A Welsh Translation for Sherlock Holmes?

82 years after Sir Arthur Conan Doyle’s death, there’s no doubt that his famously logical detective has left a mark on the world. The Sherlock Holmes stories have inspired countless adaptations and have been translated into 76 different languages. However, they’ve never been translated into Welsh…until now.

The Deerstalkers of Welshpool, Sherlock Holmes society based in Powys, plan to translate “The Legend of the Speckled Band,” a locked-room mystery that Sir Arthur Conan Doyle considered to be his finest story featuring Holmes.

Roy Upton-Holder, the society’s founder, had long dreamed of translating Holmes into Welsh. As he explained to the BBC, encouragement and an offer of support from across the pond finally prompted him to act:

” I had an email from a Sherlock Holmes fan in Texas who is a member of the Baker Street Irregulars, the largest Holmes society in the USA. He asked if we were thinking about translating a book into Welsh and why didn’t we do something about it. He said he’d give us $100 towards it.”

However, according to Levy Gruffudd, a Welsh publisher interviewed by the BBC, the high cost of translation and presumed low demand have kept the popular detective stories from being translated into Welsh thus far:

“Most people would be interested in reading the original in English. It would be feasible to translate a book, but the costs would be very high. It might even be in the thousands of pounds, depending on the number of pages.”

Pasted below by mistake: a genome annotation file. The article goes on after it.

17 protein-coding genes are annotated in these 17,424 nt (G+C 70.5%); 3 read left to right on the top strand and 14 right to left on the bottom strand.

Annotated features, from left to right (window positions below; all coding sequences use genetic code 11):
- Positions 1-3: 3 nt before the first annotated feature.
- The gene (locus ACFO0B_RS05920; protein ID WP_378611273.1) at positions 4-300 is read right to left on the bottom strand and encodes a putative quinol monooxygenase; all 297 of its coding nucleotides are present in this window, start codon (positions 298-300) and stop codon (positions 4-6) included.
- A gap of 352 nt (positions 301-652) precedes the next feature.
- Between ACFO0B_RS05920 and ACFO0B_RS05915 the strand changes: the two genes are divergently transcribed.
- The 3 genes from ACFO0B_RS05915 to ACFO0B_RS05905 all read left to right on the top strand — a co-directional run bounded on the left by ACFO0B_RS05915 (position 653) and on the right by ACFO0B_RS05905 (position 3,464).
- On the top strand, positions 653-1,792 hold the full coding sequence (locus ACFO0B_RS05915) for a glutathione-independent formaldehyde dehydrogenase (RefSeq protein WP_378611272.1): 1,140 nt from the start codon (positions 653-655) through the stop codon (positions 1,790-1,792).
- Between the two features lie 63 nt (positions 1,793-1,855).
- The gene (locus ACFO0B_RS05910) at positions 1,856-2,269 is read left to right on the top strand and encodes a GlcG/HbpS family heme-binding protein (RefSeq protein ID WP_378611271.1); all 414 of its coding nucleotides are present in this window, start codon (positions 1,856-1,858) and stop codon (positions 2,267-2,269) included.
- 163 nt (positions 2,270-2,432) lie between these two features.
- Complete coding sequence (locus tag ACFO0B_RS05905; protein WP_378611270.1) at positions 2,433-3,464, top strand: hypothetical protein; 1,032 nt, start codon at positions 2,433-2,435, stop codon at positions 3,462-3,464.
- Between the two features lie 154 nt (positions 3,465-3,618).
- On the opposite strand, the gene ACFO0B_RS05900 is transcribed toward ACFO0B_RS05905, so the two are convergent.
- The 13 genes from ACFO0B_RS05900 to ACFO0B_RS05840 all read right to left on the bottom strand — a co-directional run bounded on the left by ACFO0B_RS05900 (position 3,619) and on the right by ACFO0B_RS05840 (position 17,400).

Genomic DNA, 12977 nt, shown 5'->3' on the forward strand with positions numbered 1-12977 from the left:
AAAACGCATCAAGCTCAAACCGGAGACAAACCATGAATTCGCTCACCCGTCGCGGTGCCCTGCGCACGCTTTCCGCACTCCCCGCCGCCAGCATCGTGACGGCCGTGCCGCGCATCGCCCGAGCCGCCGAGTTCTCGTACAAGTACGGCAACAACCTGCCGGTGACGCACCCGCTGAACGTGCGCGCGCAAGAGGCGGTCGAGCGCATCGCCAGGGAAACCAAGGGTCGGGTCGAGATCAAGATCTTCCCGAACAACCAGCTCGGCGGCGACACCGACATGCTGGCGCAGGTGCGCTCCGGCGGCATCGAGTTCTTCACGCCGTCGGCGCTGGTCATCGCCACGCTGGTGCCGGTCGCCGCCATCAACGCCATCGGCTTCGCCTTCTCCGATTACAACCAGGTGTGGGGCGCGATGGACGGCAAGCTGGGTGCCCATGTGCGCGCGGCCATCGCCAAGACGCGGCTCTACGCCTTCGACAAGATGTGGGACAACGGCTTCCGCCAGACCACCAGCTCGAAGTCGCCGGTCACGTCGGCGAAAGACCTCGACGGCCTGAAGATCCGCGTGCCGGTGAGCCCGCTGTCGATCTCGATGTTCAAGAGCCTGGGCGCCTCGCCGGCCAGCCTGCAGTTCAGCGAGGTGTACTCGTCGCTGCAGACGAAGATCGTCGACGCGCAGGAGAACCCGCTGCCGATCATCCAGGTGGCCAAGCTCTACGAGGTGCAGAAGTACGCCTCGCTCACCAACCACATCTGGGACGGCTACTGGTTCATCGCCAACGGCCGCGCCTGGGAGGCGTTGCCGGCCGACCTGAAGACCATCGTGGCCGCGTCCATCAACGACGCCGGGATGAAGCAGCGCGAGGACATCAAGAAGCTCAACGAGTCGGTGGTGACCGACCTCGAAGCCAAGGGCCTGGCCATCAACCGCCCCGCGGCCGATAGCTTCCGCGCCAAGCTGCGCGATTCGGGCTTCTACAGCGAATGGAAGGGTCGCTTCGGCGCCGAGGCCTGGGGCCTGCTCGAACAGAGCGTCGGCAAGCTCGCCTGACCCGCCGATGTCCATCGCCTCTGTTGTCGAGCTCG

So, how does Mr. Upton-Holder plan to get around these obstacles? By crowdsourcing the translation to local university students. He told the BBC:

“Since then I’ve contacted Aberystwyth University to see if someone there could help with the translating and we’ve thought about asking Welsh A-level students if they’d like to take on the translating as a school project. One of our members has recently retired from the National Library of Wales in Aberystwyth and he speaks Welsh, so he could help check the pupils’ work.”

That should help keep costs down, and I’m sure it would be a great experience for the students. Potential problems stem from the fact that literary translation is a highly specialized form of translation. It’s not enough to correctly choose words that mean the same thing in both languages. To be successful, you also have to capture as much as possible the tone, feel and rhythm of the original work.

Still, it’s an interesting experiment and definitely one worth watching.

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